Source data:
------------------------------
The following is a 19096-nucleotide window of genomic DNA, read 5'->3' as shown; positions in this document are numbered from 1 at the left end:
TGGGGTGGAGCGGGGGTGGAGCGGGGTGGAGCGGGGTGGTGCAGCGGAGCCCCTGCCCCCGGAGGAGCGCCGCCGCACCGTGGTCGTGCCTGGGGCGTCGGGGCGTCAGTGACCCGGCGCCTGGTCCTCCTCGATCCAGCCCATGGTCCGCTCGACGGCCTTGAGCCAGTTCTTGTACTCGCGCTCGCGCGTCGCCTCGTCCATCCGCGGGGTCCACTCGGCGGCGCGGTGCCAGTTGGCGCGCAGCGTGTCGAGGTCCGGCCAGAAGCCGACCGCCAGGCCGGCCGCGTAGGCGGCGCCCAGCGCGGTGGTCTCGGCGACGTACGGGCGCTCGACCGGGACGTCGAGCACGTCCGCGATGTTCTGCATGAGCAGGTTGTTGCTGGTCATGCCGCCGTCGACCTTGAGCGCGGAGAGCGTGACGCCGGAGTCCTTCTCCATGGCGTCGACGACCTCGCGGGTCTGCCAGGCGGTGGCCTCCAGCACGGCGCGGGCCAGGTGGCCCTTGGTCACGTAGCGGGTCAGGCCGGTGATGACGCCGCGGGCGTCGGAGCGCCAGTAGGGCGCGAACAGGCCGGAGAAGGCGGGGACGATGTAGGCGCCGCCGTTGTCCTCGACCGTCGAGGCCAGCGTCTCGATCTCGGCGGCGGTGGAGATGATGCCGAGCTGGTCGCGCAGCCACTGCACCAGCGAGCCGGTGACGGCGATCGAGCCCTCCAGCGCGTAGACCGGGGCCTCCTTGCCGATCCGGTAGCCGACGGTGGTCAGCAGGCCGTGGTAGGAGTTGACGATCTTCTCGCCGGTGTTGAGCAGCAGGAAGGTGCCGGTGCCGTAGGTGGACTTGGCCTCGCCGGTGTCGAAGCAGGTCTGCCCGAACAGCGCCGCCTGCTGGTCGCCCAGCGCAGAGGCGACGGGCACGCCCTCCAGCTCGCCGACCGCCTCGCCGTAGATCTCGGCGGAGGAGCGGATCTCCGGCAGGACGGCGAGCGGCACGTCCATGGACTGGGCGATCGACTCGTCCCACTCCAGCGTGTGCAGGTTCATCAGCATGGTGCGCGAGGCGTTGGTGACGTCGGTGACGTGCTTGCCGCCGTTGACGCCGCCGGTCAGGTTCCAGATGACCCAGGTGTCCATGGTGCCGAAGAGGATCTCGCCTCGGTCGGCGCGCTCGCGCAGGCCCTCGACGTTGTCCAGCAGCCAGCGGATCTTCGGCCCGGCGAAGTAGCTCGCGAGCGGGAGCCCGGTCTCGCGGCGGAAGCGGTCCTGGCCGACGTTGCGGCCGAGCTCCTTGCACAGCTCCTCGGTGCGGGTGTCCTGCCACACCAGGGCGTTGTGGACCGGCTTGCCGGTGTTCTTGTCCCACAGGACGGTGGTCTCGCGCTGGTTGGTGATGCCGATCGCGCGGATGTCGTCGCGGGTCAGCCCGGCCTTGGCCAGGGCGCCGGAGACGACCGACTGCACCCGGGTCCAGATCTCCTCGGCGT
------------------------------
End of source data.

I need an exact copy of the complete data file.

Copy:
The following is a 19096-nucleotide window of genomic DNA, read 5'->3' as shown; positions in this document are numbered from 1 at the left end:
TGGGGTGGAGCGGGGGTGGAGCGGGGTGGAGCGGGGTGGTGCAGCGGAGCCCCTGCCCCCGGAGGAGCGCCGCCGCACCGTGGTCGTGCCTGGGGCGTCGGGGCGTCAGTGACCCGGCGCCTGGTCCTCCTCGATCCAGCCCATGGTCCGCTCGACGGCCTTGAGCCAGTTCTTGTACTCGCGCTCGCGCGTCGCCTCGTCCATCCGCGGGGTCCACTCGGCGGCGCGGTGCCAGTTGGCGCGCAGCGTGTCGAGGTCCGGCCAGAAGCCGACCGCCAGGCCGGCCGCGTAGGCGGCGCCCAGCGCGGTGGTCTCGGCGACGTACGGGCGCTCGACCGGGACGTCGAGCACGTCCGCGATGTTCTGCATGAGCAGGTTGTTGCTGGTCATGCCGCCGTCGACCTTGAGCGCGGAGAGCGTGACGCCGGAGTCCTTCTCCATGGCGTCGACGACCTCGCGGGTCTGCCAGGCGGTGGCCTCCAGCACGGCGCGGGCCAGGTGGCCCTTGGTCACGTAGCGGGTCAGGCCGGTGATGACGCCGCGGGCGTCGGAGCGCCAGTAGGGCGCGAACAGGCCGGAGAAGGCGGGGACGATGTAGGCGCCGCCGTTGTCCTCGACCGTCGAGGCCAGCGTCTCGATCTCGGCGGCGGTGGAGATGATGCCGAGCTGGTCGCGCAGCCACTGCACCAGCGAGCCGGTGACGGCGATCGAGCCCTCCAGCGCGTAGACCGGGGCCTCCTTGCCGATCCGGTAGCCGACGGTGGTCAGCAGGCCGTGGTAGGAGTTGACGATCTTCTCGCCGGTGTTGAGCAGCAGGAAGGTGCCGGTGCCGTAGGTGGACTTGGCCTCGCCGGTGTCGAAGCAGGTCTGCCCGAACAGCGCCGCCTGCTGGTCGCCCAGCGCAGAGGCGACGGGCACGCCCTCCAGCTCGCCGACCGCCTCGCCGTAGATCTCGGCGGAGGAGCGGATCTCCGGCAGGACGGCGAGCGGCACGTCCATGGACTGGGCGATCGACTCGTCCCACTCCAGCGTGTGCAGGTTCATCAGCATGGTGCGCGAGGCGTTGGTGACGTCGGTGACGTGCTTGCCGCCGTTGACGCCGCCGGTCAGGTTCCAGATGACCCAGGTGTCCATGGTGCCGAAGAGGATCTCGCCTCGGTCGGCGCGCTCGCGCAGGCCCTCGACGTTGTCCAGCAGCCAGCGGATCTTCGGCCCGGCGAAGTAGCTCGCGAGCGGGAGCCCGGTCTCGCGGCGGAAGCGGTCCTGGCCGACGTTGCGGCCGAGCTCCTTGCACAGCTCCTCGGTGCGGGTGTCCTGCCACACCAGGGCGTTGTGGACCGGCTTGCCGGTGTTCTTGTCCCACAGGACGGTGGTCTCGCGCTGGTTGGTGATGCCGATCGCGCGGATGTCGTCGCGGGTCAGCCCGGCCTTGGCCAGGGCGCCGGAGACGACCGACTGCACCCGGGTCCAGATCTCCTCGGCGT